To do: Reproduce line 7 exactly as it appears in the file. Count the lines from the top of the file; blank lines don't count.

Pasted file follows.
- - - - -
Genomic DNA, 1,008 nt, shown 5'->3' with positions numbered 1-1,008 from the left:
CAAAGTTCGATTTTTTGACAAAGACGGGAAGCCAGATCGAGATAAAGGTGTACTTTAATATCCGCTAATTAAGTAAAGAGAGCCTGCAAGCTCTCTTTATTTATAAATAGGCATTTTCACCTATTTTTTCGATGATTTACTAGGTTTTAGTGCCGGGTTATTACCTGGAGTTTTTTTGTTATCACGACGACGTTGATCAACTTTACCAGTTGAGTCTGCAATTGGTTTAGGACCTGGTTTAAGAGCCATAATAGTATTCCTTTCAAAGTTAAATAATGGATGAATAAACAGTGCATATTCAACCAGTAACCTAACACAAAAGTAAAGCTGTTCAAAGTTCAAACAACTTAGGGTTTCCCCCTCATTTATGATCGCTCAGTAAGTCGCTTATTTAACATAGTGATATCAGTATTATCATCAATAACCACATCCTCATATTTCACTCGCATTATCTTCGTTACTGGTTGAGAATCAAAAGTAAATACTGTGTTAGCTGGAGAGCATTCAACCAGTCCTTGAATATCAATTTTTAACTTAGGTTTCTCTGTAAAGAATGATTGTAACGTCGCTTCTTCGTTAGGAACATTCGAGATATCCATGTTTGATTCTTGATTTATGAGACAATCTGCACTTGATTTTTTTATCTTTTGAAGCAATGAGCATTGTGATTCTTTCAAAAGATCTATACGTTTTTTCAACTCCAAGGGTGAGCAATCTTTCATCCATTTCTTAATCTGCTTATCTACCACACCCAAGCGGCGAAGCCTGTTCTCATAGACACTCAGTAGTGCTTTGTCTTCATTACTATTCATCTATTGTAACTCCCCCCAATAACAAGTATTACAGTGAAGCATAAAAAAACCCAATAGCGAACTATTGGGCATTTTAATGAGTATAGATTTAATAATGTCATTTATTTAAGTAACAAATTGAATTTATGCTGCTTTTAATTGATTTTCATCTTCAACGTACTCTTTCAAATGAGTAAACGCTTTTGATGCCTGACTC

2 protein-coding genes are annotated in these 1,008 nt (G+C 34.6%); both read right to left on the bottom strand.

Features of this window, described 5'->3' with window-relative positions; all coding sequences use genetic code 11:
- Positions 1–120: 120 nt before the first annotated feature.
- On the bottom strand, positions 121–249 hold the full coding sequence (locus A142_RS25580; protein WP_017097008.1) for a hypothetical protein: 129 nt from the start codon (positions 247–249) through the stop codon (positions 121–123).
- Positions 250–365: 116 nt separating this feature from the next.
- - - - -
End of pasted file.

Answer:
- Positions 250–365: 116 nt separating this feature from the next.